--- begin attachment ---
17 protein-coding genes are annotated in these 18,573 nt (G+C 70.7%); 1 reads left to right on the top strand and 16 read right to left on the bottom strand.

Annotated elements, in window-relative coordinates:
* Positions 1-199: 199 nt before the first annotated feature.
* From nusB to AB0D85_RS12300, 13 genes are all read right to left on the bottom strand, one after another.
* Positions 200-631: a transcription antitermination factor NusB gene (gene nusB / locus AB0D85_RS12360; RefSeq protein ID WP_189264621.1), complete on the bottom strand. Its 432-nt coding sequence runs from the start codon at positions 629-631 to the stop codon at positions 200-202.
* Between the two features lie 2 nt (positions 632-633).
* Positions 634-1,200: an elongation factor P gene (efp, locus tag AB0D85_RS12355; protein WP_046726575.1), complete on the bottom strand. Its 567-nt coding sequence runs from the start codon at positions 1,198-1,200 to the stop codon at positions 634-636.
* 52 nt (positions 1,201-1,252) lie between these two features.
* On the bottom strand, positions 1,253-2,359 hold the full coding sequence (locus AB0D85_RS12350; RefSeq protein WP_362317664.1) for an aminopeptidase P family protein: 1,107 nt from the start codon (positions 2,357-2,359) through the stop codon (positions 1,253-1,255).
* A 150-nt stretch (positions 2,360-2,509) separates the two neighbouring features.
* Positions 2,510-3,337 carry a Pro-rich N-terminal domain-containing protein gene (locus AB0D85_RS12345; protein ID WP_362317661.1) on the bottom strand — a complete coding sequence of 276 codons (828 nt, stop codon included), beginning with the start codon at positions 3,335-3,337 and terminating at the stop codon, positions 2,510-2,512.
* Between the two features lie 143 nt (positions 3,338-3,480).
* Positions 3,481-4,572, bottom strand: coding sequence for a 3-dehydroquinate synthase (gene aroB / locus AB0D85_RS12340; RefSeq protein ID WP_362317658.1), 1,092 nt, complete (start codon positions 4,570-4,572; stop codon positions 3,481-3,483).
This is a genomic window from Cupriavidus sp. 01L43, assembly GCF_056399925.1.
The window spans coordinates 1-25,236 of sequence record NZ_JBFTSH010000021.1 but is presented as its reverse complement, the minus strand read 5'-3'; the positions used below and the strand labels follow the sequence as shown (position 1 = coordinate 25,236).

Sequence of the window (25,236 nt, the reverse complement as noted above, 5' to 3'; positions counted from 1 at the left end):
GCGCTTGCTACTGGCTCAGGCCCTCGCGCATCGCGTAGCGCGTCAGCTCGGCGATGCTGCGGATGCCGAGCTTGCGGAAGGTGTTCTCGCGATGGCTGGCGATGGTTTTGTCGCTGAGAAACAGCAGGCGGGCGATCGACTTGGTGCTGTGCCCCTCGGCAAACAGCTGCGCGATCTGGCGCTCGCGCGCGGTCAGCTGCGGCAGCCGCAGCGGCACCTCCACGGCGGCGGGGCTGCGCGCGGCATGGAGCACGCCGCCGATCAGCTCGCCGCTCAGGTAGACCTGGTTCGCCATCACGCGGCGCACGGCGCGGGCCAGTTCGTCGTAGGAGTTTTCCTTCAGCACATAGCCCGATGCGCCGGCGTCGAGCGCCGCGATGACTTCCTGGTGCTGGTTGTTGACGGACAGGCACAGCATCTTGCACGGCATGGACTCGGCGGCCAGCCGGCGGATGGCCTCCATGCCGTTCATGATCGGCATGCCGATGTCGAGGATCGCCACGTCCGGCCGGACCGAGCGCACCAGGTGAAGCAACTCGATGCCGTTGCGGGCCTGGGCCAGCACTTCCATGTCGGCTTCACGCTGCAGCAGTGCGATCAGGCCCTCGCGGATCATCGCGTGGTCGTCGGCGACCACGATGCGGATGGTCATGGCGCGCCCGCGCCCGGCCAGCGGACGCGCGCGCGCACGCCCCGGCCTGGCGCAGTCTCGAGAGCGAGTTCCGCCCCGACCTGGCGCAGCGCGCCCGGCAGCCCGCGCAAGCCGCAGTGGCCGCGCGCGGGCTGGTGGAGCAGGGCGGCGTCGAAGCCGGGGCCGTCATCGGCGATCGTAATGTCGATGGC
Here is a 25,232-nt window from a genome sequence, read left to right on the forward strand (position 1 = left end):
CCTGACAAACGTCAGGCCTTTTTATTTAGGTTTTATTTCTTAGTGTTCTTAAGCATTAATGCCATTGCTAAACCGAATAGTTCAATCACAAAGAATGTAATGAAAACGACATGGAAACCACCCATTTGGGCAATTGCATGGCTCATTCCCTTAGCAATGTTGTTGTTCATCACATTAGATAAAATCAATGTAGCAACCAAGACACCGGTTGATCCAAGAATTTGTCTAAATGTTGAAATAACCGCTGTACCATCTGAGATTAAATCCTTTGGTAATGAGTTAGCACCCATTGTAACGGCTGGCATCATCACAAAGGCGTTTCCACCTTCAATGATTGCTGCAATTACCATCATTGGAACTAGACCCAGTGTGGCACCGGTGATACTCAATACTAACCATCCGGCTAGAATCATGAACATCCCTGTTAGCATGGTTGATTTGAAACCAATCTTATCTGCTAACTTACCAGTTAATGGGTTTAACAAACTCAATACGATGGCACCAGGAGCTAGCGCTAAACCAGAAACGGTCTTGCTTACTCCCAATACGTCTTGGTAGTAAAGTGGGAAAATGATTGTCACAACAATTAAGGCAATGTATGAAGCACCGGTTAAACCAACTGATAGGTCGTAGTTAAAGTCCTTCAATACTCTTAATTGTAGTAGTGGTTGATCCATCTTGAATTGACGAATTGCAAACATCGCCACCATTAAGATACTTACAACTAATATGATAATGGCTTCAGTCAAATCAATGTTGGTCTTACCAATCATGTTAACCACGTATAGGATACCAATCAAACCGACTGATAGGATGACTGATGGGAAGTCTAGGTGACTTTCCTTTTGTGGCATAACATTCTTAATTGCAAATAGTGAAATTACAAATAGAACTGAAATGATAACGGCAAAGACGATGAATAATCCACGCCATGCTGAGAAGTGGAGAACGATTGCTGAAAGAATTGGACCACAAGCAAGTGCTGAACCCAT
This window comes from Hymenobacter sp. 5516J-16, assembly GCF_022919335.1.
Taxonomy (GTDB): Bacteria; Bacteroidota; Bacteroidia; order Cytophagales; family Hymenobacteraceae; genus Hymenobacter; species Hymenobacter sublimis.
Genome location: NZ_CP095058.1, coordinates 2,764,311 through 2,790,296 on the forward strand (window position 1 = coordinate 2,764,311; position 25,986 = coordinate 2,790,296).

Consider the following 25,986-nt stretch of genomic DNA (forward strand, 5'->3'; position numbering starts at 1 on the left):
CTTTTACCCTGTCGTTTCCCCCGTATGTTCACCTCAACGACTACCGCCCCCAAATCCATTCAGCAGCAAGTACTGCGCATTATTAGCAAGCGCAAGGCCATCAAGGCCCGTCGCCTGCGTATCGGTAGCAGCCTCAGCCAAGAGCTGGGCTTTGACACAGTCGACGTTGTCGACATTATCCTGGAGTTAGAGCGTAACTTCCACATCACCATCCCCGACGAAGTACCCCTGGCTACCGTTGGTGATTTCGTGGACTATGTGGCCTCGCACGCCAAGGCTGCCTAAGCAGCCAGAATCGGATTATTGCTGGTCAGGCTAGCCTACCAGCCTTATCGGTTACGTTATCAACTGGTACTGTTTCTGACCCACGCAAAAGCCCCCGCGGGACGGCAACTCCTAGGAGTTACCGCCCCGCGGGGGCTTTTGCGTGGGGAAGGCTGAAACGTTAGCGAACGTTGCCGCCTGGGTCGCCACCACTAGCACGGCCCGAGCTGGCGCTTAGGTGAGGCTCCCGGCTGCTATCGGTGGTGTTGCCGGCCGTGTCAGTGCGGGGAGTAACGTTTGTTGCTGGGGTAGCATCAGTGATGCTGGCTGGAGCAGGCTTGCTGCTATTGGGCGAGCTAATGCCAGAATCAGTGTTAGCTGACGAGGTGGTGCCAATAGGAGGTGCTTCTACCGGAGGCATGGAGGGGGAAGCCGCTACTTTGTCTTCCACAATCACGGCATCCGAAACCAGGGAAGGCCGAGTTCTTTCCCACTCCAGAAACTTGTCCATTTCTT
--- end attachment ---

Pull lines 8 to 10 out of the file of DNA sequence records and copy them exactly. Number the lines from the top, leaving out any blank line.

* 52 nt (positions 1,201-1,252) lie between these two features.
* On the bottom strand, positions 1,253-2,359 hold the full coding sequence (locus AB0D85_RS12350; RefSeq protein WP_362317664.1) for an aminopeptidase P family protein: 1,107 nt from the start codon (positions 2,357-2,359) through the stop codon (positions 1,253-1,255).
* A 150-nt stretch (positions 2,360-2,509) separates the two neighbouring features.